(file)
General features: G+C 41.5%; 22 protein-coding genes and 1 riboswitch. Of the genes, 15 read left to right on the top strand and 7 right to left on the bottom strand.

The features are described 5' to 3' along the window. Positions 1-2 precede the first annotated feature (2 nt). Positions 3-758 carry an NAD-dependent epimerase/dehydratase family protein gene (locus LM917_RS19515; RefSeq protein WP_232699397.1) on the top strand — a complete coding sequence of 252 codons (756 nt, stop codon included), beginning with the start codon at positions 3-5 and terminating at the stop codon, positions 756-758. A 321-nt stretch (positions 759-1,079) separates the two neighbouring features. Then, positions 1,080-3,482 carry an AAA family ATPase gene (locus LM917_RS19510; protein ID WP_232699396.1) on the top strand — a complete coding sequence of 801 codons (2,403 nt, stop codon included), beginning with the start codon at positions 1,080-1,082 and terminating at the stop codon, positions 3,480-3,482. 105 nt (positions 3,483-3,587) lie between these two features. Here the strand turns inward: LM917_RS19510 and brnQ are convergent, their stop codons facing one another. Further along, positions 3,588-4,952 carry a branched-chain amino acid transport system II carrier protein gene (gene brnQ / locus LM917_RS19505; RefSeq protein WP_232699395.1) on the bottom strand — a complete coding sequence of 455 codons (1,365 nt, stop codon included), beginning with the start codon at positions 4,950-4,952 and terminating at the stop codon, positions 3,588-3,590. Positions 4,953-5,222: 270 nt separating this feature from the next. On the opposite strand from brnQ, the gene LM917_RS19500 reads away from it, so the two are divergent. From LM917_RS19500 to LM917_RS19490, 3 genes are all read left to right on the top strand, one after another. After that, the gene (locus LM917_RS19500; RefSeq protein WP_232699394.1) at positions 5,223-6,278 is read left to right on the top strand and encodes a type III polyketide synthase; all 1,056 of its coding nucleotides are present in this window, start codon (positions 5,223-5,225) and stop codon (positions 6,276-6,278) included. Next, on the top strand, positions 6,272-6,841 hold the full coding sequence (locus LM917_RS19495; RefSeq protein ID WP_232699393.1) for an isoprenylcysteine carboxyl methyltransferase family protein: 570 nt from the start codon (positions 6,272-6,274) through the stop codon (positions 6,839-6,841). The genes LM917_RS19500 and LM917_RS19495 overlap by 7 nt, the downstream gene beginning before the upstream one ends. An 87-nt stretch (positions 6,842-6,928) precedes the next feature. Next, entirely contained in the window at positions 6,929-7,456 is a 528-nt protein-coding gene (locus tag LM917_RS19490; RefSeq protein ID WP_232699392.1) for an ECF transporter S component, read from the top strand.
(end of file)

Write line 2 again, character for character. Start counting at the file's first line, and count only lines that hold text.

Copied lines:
The features are described 5' to 3' along the window. Positions 1-2 precede the first annotated feature (2 nt). Positions 3-758 carry an NAD-dependent epimerase/dehydratase family protein gene (locus LM917_RS19515; RefSeq protein WP_232699397.1) on the top strand — a complete coding sequence of 252 codons (756 nt, stop codon included), beginning with the start codon at positions 3-5 and terminating at the stop codon, positions 756-758. A 321-nt stretch (positions 759-1,079) separates the two neighbouring features. Then, positions 1,080-3,482 carry an AAA family ATPase gene (locus LM917_RS19510; protein ID WP_232699396.1) on the top strand — a complete coding sequence of 801 codons (2,403 nt, stop codon included), beginning with the start codon at positions 1,080-1,082 and terminating at the stop codon, positions 3,480-3,482. 105 nt (positions 3,483-3,587) lie between these two features. Here the strand turns inward: LM917_RS19510 and brnQ are convergent, their stop codons facing one another. Further along, positions 3,588-4,952 carry a branched-chain amino acid transport system II carrier protein gene (gene brnQ / locus LM917_RS19505; RefSeq protein WP_232699395.1) on the bottom strand — a complete coding sequence of 455 codons (1,365 nt, stop codon included), beginning with the start codon at positions 4,950-4,952 and terminating at the stop codon, positions 3,588-3,590. Positions 4,953-5,222: 270 nt separating this feature from the next. On the opposite strand from brnQ, the gene LM917_RS19500 reads away from it, so the two are divergent. From LM917_RS19500 to LM917_RS19490, 3 genes are all read left to right on the top strand, one after another. After that, the gene (locus LM917_RS19500; RefSeq protein WP_232699394.1) at positions 5,223-6,278 is read left to right on the top strand and encodes a type III polyketide synthase; all 1,056 of its coding nucleotides are present in this window, start codon (positions 5,223-5,225) and stop codon (positions 6,276-6,278) included. Next, on the top strand, positions 6,272-6,841 hold the full coding sequence (locus LM917_RS19495; RefSeq protein ID WP_232699393.1) for an isoprenylcysteine carboxyl methyltransferase family protein: 570 nt from the start codon (positions 6,272-6,274) through the stop codon (positions 6,839-6,841). The genes LM917_RS19500 and LM917_RS19495 overlap by 7 nt, the downstream gene beginning before the upstream one ends. An 87-nt stretch (positions 6,842-6,928) precedes the next feature. Next, entirely contained in the window at positions 6,929-7,456 is a 528-nt protein-coding gene (locus tag LM917_RS19490; RefSeq protein ID WP_232699392.1) for an ECF transporter S component, read from the top strand.